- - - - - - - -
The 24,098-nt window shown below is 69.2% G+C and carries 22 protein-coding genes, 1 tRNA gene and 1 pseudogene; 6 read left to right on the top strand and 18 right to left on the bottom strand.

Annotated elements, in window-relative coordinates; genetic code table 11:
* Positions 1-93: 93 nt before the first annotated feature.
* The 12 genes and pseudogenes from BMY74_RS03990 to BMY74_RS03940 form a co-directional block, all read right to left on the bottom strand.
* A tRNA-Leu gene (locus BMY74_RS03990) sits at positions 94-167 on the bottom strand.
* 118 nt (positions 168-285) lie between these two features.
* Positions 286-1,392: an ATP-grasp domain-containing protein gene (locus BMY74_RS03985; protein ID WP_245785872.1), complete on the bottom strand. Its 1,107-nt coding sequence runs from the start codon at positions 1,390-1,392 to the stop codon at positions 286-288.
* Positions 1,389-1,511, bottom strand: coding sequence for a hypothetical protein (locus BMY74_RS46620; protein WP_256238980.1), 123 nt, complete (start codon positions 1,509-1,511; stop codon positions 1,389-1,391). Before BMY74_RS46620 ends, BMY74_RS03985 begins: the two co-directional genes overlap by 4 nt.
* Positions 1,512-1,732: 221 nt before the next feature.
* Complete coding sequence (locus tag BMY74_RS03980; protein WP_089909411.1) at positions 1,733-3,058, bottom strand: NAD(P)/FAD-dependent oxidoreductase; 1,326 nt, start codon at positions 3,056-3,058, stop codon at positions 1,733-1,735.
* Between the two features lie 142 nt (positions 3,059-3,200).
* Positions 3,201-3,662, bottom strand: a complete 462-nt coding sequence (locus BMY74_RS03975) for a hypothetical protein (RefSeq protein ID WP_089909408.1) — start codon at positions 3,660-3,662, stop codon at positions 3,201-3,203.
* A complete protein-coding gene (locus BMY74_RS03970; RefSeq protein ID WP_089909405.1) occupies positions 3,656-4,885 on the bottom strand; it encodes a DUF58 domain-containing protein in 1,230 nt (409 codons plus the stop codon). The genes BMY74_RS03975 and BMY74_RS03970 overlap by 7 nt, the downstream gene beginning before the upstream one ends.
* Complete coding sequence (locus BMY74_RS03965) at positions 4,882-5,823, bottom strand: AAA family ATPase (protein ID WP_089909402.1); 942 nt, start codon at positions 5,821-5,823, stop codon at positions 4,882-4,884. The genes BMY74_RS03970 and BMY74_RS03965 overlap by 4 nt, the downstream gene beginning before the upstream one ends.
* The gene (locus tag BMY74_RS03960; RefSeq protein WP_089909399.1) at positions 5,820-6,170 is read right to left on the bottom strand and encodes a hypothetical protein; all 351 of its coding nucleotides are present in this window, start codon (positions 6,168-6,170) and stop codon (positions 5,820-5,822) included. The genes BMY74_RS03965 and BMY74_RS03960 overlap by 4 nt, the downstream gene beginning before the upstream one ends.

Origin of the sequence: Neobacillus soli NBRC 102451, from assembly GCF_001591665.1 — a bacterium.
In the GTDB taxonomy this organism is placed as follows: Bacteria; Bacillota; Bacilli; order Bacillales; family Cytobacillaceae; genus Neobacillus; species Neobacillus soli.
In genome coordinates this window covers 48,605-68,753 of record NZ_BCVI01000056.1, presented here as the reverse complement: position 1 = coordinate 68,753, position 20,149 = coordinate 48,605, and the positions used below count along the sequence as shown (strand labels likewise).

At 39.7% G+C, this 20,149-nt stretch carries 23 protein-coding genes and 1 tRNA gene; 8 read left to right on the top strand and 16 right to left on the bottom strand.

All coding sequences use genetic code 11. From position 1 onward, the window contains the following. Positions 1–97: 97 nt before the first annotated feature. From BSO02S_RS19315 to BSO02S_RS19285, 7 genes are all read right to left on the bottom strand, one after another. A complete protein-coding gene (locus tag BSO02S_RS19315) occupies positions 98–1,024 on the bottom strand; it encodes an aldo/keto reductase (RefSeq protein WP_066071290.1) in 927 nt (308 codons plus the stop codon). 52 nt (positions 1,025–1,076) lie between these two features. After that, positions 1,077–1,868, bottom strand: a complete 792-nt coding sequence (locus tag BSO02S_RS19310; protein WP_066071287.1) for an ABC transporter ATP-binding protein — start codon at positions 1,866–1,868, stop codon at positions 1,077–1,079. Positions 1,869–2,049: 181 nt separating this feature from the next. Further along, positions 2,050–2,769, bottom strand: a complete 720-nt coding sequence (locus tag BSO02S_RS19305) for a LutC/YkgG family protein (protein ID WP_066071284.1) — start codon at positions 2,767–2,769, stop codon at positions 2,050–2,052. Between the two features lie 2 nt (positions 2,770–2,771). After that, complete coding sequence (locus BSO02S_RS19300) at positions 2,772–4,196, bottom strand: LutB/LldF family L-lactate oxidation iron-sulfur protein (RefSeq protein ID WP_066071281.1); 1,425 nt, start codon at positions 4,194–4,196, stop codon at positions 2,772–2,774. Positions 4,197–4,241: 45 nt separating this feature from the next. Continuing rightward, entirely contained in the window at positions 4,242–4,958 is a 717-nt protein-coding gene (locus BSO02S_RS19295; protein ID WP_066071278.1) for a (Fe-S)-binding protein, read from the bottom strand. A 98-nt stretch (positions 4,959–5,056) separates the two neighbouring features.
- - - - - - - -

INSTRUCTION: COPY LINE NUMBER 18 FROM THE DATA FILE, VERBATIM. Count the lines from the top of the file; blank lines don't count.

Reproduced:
In genome coordinates this window covers 48,605-68,753 of record NZ_BCVI01000056.1, presented here as the reverse complement: position 1 = coordinate 68,753, position 20,149 = coordinate 48,605, and the positions used below count along the sequence as shown (strand labels likewise).